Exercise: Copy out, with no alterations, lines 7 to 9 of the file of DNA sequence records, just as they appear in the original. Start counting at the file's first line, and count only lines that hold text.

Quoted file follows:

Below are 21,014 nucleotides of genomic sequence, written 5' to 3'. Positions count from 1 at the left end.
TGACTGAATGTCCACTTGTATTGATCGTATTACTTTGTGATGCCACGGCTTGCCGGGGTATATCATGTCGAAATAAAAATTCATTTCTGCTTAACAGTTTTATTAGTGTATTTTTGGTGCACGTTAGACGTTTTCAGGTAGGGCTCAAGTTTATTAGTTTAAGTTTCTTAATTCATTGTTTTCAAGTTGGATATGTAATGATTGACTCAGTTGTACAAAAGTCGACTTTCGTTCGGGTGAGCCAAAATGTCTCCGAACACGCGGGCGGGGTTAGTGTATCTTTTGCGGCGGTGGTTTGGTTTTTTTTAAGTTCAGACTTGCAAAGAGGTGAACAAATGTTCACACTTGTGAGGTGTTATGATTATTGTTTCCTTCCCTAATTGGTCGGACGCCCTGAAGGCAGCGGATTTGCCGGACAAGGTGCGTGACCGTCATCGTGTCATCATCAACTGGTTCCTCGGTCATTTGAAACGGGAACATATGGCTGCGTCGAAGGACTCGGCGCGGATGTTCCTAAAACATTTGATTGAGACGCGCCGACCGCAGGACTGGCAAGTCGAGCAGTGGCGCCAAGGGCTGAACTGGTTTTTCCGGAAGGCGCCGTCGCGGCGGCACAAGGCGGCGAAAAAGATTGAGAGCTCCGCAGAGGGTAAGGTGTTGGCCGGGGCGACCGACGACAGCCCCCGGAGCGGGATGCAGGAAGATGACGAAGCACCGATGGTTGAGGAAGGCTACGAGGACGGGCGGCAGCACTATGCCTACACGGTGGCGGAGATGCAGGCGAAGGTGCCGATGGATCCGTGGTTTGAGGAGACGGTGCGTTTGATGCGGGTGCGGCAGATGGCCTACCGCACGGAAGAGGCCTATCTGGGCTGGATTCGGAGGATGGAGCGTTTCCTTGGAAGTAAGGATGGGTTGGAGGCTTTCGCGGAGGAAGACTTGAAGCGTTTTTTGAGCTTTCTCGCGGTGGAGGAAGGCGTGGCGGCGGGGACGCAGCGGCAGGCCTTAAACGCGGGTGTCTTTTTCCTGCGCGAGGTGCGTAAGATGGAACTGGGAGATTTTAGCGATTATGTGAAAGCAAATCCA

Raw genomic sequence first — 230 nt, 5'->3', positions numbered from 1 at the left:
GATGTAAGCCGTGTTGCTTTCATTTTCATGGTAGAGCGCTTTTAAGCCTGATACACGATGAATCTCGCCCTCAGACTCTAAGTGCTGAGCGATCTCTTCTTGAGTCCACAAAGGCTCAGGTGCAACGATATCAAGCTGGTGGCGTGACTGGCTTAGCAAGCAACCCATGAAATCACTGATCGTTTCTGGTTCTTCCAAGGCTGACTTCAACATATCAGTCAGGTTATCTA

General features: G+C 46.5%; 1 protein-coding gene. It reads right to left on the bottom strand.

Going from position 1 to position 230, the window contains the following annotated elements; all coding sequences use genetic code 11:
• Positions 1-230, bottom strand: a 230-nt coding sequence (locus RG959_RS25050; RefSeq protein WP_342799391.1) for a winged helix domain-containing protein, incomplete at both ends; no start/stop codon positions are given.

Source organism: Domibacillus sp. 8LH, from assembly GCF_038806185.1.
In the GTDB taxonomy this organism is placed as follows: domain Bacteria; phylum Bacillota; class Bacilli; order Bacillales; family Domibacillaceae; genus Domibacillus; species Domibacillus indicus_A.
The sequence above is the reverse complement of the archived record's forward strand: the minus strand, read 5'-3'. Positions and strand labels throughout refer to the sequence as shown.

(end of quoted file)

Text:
• Positions 1-230, bottom strand: a 230-nt coding sequence (locus RG959_RS25050; RefSeq protein WP_342799391.1) for a winged helix domain-containing protein, incomplete at both ends; no start/stop codon positions are given.

Source organism: Domibacillus sp. 8LH, from assembly GCF_038806185.1.
In the GTDB taxonomy this organism is placed as follows: domain Bacteria; phylum Bacillota; class Bacilli; order Bacillales; family Domibacillaceae; genus Domibacillus; species Domibacillus indicus_A.